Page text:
BEACON TRANSCRIPT – No worry-warts will be comforted to know that something goes wrong with the drugs in one out of two surgeries, which may lead to adverse effects. This can range from more serious side effects, to medication errors that would cause unwanted consequences. It’s an issue that is mounting the pressure on medical professionals.
Researchers from the Massachusetts General Hospital (MGH) have observed a number of 277 surgical procedures, picked randomly over the course of 7 months. They recorded each mistake during the perioperative period, meaning right before, during, and after surgery.
Disturbingly, they found that errors occur in over half them.
While previous studies have shown that the rate of mistakes during surgical procedures ranged from none to few, the newest study suggests differently. A third of the patients were, in fact, reported as harmed due to mistakes regarding the medication or drugs administered. The most common errors were related to incorrect dosages, labeling, or overlooking certain vital signs of the patient.
The team of researchers found that 5% of all drug administrations arrive with some form of mistake. Among them, 1 in 20 cause adverse side effects which may lead the patient being harmed. Around 30% of the unfavorable consequences were considered to be ‘significant’, 69% of them were believed to be ‘serious’, and less than 2% were thought of as ‘life threatening’.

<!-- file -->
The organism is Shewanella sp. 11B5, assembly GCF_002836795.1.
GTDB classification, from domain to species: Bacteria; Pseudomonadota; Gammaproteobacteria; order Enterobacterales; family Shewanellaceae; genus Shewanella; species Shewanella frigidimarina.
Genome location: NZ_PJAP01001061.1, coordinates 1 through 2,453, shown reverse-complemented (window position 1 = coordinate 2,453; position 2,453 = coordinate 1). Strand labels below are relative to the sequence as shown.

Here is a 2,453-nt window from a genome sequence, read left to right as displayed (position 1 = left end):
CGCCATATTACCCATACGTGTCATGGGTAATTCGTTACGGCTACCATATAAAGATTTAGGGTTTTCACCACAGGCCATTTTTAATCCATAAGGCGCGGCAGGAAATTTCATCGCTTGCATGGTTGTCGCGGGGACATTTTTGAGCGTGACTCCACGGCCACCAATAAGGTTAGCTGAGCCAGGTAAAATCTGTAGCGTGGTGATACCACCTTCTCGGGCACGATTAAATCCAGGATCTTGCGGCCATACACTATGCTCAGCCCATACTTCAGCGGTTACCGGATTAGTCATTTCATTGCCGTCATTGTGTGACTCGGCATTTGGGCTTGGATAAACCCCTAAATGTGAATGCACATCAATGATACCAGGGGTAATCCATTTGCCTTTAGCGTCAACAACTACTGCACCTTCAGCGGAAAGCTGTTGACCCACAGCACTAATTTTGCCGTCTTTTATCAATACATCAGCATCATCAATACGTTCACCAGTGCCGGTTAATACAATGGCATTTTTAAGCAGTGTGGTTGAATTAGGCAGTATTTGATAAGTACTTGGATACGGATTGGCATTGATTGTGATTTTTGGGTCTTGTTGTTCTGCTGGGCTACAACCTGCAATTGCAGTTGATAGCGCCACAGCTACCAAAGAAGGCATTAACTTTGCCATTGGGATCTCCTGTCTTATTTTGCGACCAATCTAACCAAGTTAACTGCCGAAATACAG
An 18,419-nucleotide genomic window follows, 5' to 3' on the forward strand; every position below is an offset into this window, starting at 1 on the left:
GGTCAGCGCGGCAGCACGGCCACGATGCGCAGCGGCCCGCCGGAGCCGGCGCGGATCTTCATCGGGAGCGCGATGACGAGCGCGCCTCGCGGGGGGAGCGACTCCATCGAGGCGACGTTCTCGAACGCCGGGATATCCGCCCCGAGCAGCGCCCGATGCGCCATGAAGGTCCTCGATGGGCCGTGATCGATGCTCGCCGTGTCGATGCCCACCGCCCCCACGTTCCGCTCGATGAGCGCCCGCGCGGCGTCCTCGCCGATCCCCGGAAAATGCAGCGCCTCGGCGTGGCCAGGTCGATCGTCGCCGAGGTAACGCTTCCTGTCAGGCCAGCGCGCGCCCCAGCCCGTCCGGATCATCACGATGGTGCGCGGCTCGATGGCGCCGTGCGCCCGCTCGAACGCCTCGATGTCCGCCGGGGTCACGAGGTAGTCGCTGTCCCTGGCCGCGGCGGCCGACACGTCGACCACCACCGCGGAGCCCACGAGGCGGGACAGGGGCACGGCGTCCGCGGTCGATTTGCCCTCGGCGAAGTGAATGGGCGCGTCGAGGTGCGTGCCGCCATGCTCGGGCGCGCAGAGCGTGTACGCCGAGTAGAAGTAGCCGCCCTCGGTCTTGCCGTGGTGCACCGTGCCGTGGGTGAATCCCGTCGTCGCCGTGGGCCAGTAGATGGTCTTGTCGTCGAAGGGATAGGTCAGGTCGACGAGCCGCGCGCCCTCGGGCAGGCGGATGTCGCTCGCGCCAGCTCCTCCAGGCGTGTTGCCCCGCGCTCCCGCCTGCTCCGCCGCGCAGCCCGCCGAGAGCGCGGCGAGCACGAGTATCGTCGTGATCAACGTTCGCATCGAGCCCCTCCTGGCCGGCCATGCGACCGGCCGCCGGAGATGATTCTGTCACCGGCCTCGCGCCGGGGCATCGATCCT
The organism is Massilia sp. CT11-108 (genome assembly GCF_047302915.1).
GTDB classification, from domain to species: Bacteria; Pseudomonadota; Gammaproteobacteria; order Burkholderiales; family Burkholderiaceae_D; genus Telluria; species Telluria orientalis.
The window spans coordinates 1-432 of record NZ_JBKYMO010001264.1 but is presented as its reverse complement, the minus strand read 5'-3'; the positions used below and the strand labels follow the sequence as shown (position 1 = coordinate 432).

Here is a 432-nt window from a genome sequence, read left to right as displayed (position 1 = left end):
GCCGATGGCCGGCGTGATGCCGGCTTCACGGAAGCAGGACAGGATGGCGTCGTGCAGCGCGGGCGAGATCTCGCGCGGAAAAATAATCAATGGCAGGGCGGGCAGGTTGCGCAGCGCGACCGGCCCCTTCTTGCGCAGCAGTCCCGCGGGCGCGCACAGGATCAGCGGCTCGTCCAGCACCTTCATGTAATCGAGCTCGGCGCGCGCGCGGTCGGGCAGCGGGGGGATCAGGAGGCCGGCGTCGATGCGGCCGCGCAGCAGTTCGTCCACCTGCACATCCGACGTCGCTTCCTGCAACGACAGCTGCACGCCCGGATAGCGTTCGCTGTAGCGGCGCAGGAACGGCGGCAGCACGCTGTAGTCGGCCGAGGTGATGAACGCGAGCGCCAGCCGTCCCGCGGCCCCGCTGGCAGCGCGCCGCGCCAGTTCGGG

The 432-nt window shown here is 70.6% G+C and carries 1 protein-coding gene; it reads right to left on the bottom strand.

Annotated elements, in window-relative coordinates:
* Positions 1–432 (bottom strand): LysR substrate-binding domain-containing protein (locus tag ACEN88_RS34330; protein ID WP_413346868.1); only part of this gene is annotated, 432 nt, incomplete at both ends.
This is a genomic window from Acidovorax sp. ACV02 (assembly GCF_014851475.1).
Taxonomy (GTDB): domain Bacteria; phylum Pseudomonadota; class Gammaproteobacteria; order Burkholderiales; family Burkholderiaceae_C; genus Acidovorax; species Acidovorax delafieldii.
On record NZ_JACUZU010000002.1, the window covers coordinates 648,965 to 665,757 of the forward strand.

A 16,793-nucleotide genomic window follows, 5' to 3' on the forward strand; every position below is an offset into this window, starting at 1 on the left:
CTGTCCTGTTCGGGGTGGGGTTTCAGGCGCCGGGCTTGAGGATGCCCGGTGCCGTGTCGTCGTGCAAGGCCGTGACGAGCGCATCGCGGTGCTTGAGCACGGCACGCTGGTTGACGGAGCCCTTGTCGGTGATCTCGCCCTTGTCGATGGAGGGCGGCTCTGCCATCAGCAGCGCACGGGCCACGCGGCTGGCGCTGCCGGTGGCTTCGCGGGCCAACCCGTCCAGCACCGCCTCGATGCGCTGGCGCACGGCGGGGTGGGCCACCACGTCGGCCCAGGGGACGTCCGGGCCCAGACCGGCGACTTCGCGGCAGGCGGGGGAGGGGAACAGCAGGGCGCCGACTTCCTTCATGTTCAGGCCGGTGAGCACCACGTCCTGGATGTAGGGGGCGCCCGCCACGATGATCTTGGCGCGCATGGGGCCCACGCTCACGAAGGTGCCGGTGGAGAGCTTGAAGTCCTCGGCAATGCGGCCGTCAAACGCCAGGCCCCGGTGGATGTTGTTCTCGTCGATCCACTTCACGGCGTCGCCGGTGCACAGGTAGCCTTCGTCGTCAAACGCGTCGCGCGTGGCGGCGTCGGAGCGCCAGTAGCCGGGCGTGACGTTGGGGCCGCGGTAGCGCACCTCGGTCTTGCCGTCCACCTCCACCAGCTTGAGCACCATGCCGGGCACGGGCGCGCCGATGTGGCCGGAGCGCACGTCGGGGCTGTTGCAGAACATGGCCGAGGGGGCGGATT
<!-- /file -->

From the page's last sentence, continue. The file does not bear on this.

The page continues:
However, the problem was also more pronounced in longer procedures. By spending 6 or more hours in the operating room, the staff were more likely to commit multiple mistakes.
According to Dr. Karen Nanji, who was a lead researcher from MGH, the process of checking the drugs may take too much time to be possible during surgery. It’s checked by the pharmacist and nurse, but there is not sufficient time to double or triple check it. Under the pressure of surgery, there is even less.
While the adverse effects may have been felt though, fortunately, none of the have led to the death of a patient. However, while supervising anesthesiologists, nurse anesthetists or resident physicians, Nanji has stated that it’s “impossible to eliminate 100% of errors”. This due to the fact that the medical field is advancing, and getting new medication.
With each wave of new drugs, more opportunities for errors present themselves.
Furthermore, considering MGH boasts it’s attentive care toward patients, others might be facing graver issues than those reported. However, the researcher also calimed that they have gained an exceptional insight on what sort of mistakes are commonly made. From there, they can develop new systems to improve their practice, and secure the well being of patients.
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